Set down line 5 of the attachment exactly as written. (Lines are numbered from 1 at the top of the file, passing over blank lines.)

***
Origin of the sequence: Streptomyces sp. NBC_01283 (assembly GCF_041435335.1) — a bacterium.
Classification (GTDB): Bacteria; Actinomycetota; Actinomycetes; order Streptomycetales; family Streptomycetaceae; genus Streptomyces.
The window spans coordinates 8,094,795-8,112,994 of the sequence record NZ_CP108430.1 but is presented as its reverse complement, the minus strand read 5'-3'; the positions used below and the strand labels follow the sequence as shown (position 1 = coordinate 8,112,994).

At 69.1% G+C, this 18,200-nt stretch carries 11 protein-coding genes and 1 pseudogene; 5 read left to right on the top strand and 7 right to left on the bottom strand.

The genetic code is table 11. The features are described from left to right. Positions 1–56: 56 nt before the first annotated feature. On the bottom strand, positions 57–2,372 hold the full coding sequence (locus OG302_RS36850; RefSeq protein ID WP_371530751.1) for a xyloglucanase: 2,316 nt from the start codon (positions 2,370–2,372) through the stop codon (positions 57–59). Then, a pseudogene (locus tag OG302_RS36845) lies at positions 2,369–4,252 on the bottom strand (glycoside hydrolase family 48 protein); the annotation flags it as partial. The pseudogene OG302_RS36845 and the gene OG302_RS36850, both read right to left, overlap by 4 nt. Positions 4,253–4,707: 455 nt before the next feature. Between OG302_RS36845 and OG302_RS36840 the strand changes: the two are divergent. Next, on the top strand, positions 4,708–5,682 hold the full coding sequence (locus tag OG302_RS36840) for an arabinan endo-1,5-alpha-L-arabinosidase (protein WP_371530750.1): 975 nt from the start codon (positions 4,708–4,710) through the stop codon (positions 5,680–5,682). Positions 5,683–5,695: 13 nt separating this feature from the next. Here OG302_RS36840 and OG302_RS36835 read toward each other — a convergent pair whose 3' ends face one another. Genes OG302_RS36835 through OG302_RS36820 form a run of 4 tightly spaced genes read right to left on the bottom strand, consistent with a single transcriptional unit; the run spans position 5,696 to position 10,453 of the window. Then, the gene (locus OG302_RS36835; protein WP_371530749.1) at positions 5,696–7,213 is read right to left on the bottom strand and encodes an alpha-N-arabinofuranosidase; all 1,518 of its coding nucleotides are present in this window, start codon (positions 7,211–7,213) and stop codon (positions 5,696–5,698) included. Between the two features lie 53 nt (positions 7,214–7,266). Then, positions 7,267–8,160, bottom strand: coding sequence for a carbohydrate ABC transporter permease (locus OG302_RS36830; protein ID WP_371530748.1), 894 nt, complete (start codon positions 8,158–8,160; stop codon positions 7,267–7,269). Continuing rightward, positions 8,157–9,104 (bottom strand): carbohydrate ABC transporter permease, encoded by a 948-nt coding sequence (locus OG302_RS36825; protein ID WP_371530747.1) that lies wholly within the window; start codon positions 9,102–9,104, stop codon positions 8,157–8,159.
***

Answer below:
The genetic code is table 11. The features are described from left to right. Positions 1–56: 56 nt before the first annotated feature. On the bottom strand, positions 57–2,372 hold the full coding sequence (locus OG302_RS36850; RefSeq protein ID WP_371530751.1) for a xyloglucanase: 2,316 nt from the start codon (positions 2,370–2,372) through the stop codon (positions 57–59). Then, a pseudogene (locus tag OG302_RS36845) lies at positions 2,369–4,252 on the bottom strand (glycoside hydrolase family 48 protein); the annotation flags it as partial. The pseudogene OG302_RS36845 and the gene OG302_RS36850, both read right to left, overlap by 4 nt. Positions 4,253–4,707: 455 nt before the next feature. Between OG302_RS36845 and OG302_RS36840 the strand changes: the two are divergent. Next, on the top strand, positions 4,708–5,682 hold the full coding sequence (locus tag OG302_RS36840) for an arabinan endo-1,5-alpha-L-arabinosidase (protein WP_371530750.1): 975 nt from the start codon (positions 4,708–4,710) through the stop codon (positions 5,680–5,682). Positions 5,683–5,695: 13 nt separating this feature from the next. Here OG302_RS36840 and OG302_RS36835 read toward each other — a convergent pair whose 3' ends face one another. Genes OG302_RS36835 through OG302_RS36820 form a run of 4 tightly spaced genes read right to left on the bottom strand, consistent with a single transcriptional unit; the run spans position 5,696 to position 10,453 of the window. Then, the gene (locus OG302_RS36835; protein WP_371530749.1) at positions 5,696–7,213 is read right to left on the bottom strand and encodes an alpha-N-arabinofuranosidase; all 1,518 of its coding nucleotides are present in this window, start codon (positions 7,211–7,213) and stop codon (positions 5,696–5,698) included. Between the two features lie 53 nt (positions 7,214–7,266). Then, positions 7,267–8,160, bottom strand: coding sequence for a carbohydrate ABC transporter permease (locus OG302_RS36830; protein ID WP_371530748.1), 894 nt, complete (start codon positions 8,158–8,160; stop codon positions 7,267–7,269). Continuing rightward, positions 8,157–9,104 (bottom strand): carbohydrate ABC transporter permease, encoded by a 948-nt coding sequence (locus OG302_RS36825; protein ID WP_371530747.1) that lies wholly within the window; start codon positions 9,102–9,104, stop codon positions 8,157–8,159.